Melisa is a graduate from CSU Northridge, where she received her BS in Psychology and earned a Master’s degree in Social Work. Her ongoing desire to search for methods to help infiltrate and deconstruct the systems that exploit, punish, and dehumanize underserved and marginalized individuals and communities, is driven by her lived experiences as a Latina woman growing up in low-income communities of Los Angeles.
Amanda Cowan, Outreach Director, Clare Matrix
Amanda studied in the UK, obtaining her undergraduate degree in sociology and social work. While working for the National Health Service on alcohol liaison and harm reduction pilot programs she went back for her Masters in addiction and mental health, focusing her dissertation on the link between opioid use disorder and ability to accurately assess emotional states.Amanda has worked in a multitude of substance use settings; from community based mutual aid programs to jails, hospitals and outpatient treatment to helping implement syringe exchanges. Amanda’s specialty is harm reduction, where she provides technical assistance and capacity building to agencies.
Amanda’s current role is at Clare Matrix as director for outreach on one of the California state response to opioids & stimulants grants- the hub and spoke project – focusing on removing barriers to those accessing treatment for opioid use disorder and/or stimulant use disorder, decreasing stigma, working on state policy and ensuring equity in treatment. Amanda is chair for the Integrated Health committee at Los Angeles Regional Reentry Partnership, working on health equity for those impacted by mass incarceration as well as commissioner for Supervisor Sheila Kuehl on LA County’s Alcohol and other drugs commission.
Gary Tsai, Director, Substance Abuse Prevention and Control, County of Los Angeles, Department of Public Health
Gary Tsai, M.D. is the Director of the Substance Abuse Prevention and Control, a division of the Los Angeles County Department of Public Health. In this role, he is responsible for leading over 400 staff with a budget of approximately $400M, overseeing a full spectrum of substance use prevention, treatment, and recovery support services for the 10 million residents of Los Angeles County. Dr. Tsai is board certified in both general adult psychiatry and addiction medicine, and completed his medical training at the University of California, Davis School of Medicine.Having experienced the stigma and criminalization that often accompanies serious mental illness as the son of a mother with schizophrenia, Dr. Tsai is a passionate advocate for improving our behavioral health systems. In his pursuit of meaningful change, he founded Forgotten Films, a film production company focusing on social issue projects, specializing in behavioral health. Its first film, Voices (www.VoicesDocumentary.com), premiered on public television in May 2015 for Mental Health Awareness Month and was awarded a 2016 SAMHSA Voice Award, Honorable Mention.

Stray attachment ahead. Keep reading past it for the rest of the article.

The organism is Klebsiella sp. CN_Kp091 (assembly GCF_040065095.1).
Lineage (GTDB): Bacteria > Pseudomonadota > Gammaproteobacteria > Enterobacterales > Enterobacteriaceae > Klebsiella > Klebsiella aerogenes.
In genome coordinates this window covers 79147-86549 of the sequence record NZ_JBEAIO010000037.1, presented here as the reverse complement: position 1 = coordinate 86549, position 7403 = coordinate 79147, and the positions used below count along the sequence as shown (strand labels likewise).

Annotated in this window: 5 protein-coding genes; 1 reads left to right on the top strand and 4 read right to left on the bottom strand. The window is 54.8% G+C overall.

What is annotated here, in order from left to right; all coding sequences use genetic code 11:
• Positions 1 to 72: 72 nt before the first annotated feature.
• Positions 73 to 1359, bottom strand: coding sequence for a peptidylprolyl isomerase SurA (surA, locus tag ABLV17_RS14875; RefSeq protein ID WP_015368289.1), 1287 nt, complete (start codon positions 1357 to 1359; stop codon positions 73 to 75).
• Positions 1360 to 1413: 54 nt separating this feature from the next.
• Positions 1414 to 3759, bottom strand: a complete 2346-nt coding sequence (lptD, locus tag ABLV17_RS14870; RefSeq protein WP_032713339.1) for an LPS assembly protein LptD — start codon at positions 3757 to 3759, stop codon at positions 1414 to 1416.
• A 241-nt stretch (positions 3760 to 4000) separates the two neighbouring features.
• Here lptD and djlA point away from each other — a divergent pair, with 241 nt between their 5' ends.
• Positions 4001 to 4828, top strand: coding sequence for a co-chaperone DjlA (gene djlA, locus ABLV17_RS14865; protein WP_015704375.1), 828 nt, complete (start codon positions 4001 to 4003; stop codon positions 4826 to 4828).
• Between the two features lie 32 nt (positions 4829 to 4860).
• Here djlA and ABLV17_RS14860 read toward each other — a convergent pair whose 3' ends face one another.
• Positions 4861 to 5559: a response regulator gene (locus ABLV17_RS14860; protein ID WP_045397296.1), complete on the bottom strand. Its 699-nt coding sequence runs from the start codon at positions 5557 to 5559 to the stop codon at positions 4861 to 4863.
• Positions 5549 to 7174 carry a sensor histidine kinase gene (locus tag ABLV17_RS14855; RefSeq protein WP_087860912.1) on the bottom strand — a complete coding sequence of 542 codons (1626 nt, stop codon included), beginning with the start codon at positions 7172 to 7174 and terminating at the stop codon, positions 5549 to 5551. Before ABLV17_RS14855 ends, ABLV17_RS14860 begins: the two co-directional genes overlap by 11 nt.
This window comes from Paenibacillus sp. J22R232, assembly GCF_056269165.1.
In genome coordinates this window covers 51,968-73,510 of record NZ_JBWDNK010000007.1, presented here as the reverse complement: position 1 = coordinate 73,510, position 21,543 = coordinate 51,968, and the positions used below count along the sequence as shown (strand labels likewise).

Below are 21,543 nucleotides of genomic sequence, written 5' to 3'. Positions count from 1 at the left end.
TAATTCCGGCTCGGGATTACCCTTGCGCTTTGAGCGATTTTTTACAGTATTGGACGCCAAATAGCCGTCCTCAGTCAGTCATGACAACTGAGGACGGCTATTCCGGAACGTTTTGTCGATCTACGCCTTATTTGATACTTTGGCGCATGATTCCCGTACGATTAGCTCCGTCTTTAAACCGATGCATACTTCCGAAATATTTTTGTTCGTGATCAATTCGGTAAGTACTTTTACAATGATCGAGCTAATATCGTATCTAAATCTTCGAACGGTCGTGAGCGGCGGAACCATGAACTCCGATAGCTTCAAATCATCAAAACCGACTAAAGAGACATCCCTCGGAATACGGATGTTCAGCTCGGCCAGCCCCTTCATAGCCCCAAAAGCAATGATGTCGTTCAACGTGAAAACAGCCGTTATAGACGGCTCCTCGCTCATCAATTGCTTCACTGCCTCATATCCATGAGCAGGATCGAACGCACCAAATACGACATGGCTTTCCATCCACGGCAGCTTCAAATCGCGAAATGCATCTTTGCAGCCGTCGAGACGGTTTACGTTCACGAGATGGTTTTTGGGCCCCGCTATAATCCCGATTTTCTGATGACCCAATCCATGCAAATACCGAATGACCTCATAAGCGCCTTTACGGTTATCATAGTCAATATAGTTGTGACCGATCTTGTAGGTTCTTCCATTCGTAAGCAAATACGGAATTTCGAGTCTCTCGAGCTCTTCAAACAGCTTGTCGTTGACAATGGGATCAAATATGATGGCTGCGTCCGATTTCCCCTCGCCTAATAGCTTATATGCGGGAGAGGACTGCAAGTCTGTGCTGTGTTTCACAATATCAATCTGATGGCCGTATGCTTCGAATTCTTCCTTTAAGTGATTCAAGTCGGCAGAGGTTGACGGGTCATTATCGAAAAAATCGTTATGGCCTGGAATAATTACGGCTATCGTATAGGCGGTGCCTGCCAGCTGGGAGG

Dr. Gary Painter, Director, USC Sol Price Center for Social Innovation, Homelessness Policy Research Institute
Gary Painter is a Professor in the Sol Price School of Public Policy at the University of Southern California. He also serves as the Director of the Sol Price Center for Social Innovation and the Homelessness Policy Research Institute. He recently published a co-authored book entitled, “Payment by Results and Social Impact Bonds: Outcome-based Payment Systems in the UK and US.” He has published numerous articles in top journals such as the Review of Economics and Statistics, Journal of Urban Economics, Urban Studies, Journal of Human Resources, Journal of Policy Analysis and Management, Real Estate Economics, Journal of Real Estate Finance and Economics, and Regional Science and Urban Economics.